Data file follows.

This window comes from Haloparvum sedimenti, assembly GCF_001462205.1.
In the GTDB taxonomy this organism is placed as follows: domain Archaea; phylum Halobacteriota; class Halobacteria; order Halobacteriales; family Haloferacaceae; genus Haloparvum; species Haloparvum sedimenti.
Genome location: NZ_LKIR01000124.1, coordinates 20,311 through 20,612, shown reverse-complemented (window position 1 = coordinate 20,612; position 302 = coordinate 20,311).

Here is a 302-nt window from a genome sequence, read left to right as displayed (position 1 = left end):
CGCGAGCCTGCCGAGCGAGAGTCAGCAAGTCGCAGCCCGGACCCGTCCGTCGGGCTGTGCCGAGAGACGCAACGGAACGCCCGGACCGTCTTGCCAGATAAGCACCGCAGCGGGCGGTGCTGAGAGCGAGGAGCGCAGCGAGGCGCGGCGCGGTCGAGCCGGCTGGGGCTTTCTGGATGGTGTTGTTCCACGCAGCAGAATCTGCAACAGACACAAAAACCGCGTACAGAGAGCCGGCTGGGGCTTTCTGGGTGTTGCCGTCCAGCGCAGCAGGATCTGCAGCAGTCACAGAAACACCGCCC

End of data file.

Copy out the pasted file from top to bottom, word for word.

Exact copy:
This window comes from Haloparvum sedimenti, assembly GCF_001462205.1.
In the GTDB taxonomy this organism is placed as follows: domain Archaea; phylum Halobacteriota; class Halobacteria; order Halobacteriales; family Haloferacaceae; genus Haloparvum; species Haloparvum sedimenti.
Genome location: NZ_LKIR01000124.1, coordinates 20,311 through 20,612, shown reverse-complemented (window position 1 = coordinate 20,612; position 302 = coordinate 20,311).

Here is a 302-nt window from a genome sequence, read left to right as displayed (position 1 = left end):
CGCGAGCCTGCCGAGCGAGAGTCAGCAAGTCGCAGCCCGGACCCGTCCGTCGGGCTGTGCCGAGAGACGCAACGGAACGCCCGGACCGTCTTGCCAGATAAGCACCGCAGCGGGCGGTGCTGAGAGCGAGGAGCGCAGCGAGGCGCGGCGCGGTCGAGCCGGCTGGGGCTTTCTGGATGGTGTTGTTCCACGCAGCAGAATCTGCAACAGACACAAAAACCGCGTACAGAGAGCCGGCTGGGGCTTTCTGGGTGTTGCCGTCCAGCGCAGCAGGATCTGCAGCAGTCACAGAAACACCGCCC